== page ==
BROADVIEW HEIGHTS -- Michelle Aini no longer allows her six-year-old son to play in the backyard of their Broadview Heights home because of what sits just 600 feet away from them - an oil and gas well.
"It breaks my heart," Aini says. "[The well] just showed up. I had no choice in it whatsoever."
Aini lives in Broadview Heights, a community that has seen a dramatic rise in oil and gas wells since Ohio House Bill 278 was passed in 2004. In all, there are about 90 wells.
While some residents lease their land for oil and gas drilling and the royalties that come with it, others have to deal with the consequences of unwelcomed wells.
Louie Chodkiewicz lives near six wells in Broadview Heights, none of which he wanted. But because of a law in Ohio, mandatory pooling, he didn't have a choice in the matter.
The law allows oil companies to drill a well within 150 feet of someone's property line if the majority of neighbors want a well.
"As an American, I treasure the freedom to own property," Chodkiewicz says. "Yet, I see it ripped from our souls. It's demoralizing."
Several of the wells near Chodkiewicz are owned by Doug Gonzalez, of GonzOil.
"I understand his frustration," Gonzalez says. "He's living in an urban area and probably the last thing he ever envisioned is he would have an oil and gas well in his backyard."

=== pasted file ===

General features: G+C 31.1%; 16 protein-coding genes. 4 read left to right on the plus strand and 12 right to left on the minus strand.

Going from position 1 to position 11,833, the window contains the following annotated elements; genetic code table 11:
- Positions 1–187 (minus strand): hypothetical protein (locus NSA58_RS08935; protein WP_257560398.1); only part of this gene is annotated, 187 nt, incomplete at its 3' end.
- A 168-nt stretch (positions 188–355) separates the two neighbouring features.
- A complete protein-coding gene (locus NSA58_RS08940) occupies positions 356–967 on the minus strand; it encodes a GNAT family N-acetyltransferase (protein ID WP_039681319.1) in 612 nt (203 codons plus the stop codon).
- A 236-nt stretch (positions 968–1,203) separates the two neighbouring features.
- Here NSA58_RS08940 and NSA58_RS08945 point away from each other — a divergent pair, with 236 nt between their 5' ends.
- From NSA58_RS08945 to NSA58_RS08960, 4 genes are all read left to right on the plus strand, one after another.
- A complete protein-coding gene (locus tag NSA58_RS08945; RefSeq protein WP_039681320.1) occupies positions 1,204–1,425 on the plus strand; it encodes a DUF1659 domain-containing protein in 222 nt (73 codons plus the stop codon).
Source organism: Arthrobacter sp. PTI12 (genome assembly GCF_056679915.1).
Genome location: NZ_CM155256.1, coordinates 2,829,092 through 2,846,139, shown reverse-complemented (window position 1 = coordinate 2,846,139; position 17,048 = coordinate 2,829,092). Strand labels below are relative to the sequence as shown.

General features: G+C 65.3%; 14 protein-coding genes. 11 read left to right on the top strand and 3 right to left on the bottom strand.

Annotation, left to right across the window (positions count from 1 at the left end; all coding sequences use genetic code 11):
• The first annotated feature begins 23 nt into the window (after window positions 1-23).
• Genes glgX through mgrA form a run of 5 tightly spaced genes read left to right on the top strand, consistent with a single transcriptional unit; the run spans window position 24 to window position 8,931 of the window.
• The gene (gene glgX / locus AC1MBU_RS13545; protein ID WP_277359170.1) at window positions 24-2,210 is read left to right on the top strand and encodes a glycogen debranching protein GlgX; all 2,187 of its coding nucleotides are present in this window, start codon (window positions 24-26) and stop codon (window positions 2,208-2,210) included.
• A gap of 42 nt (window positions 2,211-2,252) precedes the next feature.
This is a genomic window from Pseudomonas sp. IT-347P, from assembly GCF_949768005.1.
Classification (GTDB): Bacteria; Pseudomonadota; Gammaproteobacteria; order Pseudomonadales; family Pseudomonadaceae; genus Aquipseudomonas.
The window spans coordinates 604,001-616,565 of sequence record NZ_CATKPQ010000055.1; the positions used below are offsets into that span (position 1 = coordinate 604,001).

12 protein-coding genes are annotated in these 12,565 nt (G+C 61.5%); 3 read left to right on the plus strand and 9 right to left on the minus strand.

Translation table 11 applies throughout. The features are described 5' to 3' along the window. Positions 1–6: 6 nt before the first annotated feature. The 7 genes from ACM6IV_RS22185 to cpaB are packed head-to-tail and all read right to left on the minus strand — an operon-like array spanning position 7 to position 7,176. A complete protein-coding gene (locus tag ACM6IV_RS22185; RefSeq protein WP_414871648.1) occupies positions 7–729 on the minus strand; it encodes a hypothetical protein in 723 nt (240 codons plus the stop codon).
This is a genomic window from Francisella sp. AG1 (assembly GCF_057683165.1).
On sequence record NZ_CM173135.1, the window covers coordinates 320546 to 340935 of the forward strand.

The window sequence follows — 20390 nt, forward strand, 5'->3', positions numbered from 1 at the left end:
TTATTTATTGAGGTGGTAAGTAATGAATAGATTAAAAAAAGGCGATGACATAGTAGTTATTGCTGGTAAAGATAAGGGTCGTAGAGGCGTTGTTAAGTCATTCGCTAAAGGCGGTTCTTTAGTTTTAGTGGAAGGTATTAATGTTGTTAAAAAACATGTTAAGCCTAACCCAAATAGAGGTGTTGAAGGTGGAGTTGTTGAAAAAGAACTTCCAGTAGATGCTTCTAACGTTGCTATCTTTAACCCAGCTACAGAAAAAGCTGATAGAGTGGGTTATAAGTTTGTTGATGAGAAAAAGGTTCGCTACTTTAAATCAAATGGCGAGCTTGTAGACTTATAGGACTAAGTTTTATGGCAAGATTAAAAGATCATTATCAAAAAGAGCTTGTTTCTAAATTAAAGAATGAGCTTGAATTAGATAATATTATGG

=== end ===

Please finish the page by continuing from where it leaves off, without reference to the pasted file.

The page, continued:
But Gonzalez is in his full right to drill in urban settings, as long as he receives proper permitting from the Ohio Department of Natural Resources.
Aini believes Ohio law needs to be changed to curb the amount of drilling in residential areas.
"I am not against drilling. I am not naive to the fact that we need drilling here in the Untied States," she explains. "My concern is the fact that drilling has its time and place and its place is not in literally backyards."
To that end, Aini has formed Mothers Against Drilling in Our Neighborhoods and put a Bill of Rights on the Broadview Heights ballot to help bring back local control of oil and gas wells.
"When the well went in, my home doesn't feel like a home anymore," she says.